1) 1965 was the year rock turned seriously psychedelic. Among other things, three new groups emerged from the San Francisco area’s folk-rock scene sounding more like musicians from another planet: the Grateful Dead, Country Joe and the Fish (remember them?)—and Jefferson Airplane. Now Airplane’s co-founder, Paul Kantner, brings his successor band Jefferson Starship to The Palace in Greensburg on a tour celebrating the 50th anniversary of Airplane/Starship music. Kantner is now 73, but hey, 73 is the new 33. Grace Slick has taken the Grandma Moses track—she’s gone off to be a painter, not a singer—but new female vocalist Cathy Richardson has a big voice that wakes the echoes. Expect to hear Woodstock-era numbers like “Volunteers” and “White Rabbit” in a show that should be a trip. 8 p.m. 21 W. Otterman St., Greensburg.
2) Last summer, musician Rachel B decamped her Los Angeles address and moved to Pittsburgh. She said, “I came to Pittsburgh on a cross country tour and fell in love with the city and supportive arts community. I packed my bags and moved about two months later. I am learning more and more to trust my gut and something told me to move here. It was a great decision!” Joining the Traverse City, Michigan native on the cross country move was one of her many musical collaborators Billy Castle, a multi-instrumentalist and producer, whom she met when they were both attending Berklee College of Music in Boston. The two have very different sounds that leave listeners with a unique and multifaceted collection of great songs.
A versatile singer, songwriter and keyboardist, she touches on several different genres including pop, dance, soul, and a little touch of jazz. Break It Down is Rachel B’s latest EP, dropping on Feb. 26. One of the EP’s featured tracks is “Get To You.” Another track, “So Good,” is a hot dance song with Rachel B’s outstanding vocals. Former Steeler Chukky Okobi co-wrote the song with Rachel B. and has a featured rap part. Rachel B and Billy Castle, along with Young Fox, are playing the Farewell to the Brew House Party. This is a fun event to pay tribute to a longstanding Pittsburgh institution and say hello to two new additions to our fine city. 8 p.m. BYOB. 2100 Mary St., South Side.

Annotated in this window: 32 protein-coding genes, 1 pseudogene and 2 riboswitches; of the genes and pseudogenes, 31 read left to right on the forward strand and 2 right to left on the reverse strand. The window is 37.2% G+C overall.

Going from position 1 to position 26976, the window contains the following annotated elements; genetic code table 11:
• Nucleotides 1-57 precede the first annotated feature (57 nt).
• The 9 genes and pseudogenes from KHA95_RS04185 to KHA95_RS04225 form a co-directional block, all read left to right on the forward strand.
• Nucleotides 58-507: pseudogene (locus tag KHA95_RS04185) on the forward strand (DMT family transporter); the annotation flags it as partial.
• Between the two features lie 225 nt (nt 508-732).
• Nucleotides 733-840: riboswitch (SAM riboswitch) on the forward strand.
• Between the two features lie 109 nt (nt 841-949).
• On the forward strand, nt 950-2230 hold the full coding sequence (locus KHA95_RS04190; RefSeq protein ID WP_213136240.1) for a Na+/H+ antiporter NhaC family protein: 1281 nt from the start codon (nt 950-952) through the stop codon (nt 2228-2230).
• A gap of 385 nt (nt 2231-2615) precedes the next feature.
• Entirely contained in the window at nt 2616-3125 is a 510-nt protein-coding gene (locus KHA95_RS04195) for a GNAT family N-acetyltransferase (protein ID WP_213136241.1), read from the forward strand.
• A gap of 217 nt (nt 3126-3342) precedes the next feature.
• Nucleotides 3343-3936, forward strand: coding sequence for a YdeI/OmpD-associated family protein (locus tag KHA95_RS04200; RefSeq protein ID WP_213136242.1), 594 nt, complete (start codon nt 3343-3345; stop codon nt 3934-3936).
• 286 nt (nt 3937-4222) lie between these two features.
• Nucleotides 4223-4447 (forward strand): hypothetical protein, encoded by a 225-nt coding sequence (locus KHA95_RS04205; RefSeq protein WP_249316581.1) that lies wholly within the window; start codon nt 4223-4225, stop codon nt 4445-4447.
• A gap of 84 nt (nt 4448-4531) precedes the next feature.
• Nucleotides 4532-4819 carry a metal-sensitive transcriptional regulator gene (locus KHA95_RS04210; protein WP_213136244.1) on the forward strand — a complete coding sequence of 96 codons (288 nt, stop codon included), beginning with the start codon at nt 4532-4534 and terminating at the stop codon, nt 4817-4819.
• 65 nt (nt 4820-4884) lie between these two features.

3) Pittsburgh Ballet Theatre performs an evening of three modern pieces which, together, provide a fascinating overview of where this classical dance form is headed in our time. The dramatic Petite Mort is by Czech choreographer Jiri Kylian. The Concert, by Jerome Robbins, is a comic ballet that requires a corps of six ballerinas to perform the artful trick of doing a good job of dancing together badly. And Mark Morris’s energetic Sandpaper Ballet doesn’t spoof the craft but it does include some rather amusing effects. None of the works have been seen in Pittsburgh previously, and thus the show is titled PBT Premieres. 8 p.m. Runs through Sunday. Benedum Center, 237 7th St., Cultural District.
4) One of the Steel City’s biggest bashes is happening tonight, History Uncorked: We Can Do It! This party takes place on all levels of the Heinz History Center. In addition to the great exhibits and museum displays, there will be food from various restaurants and Common Plea Catering, entertainment from DJ Mad Maxx and The Wreck Loose, Zig and Brian of The Delaney’s, raffles, chair massages, and featured beverages from Penn Brewery, Wigle Whiskey, Clique Vodka and, Pittsburgh Winery. 6:30 p.m. (VIP), 7 p.m. (regular admission). 1212 Smallman St,Strip District.
5) Unblurred: First Fridays on Penn features a variety of visual and performing arts at galleries, clubs, and restaurants along Penn Avenue (4800-5500) in the Garfield, Bloomfield, and Friendship neighborhoods. 6 p.m. – 2 a.m. Most events are free.
6) Good Fridays at the Warhol is a weekly party at the museum, featuring art exhibits, music, and cocktails in the high temple to Andy Warhol’s numerous talents. Half-price museum admission. 5 – 10 p.m. 117 Sandusky St., North Shore.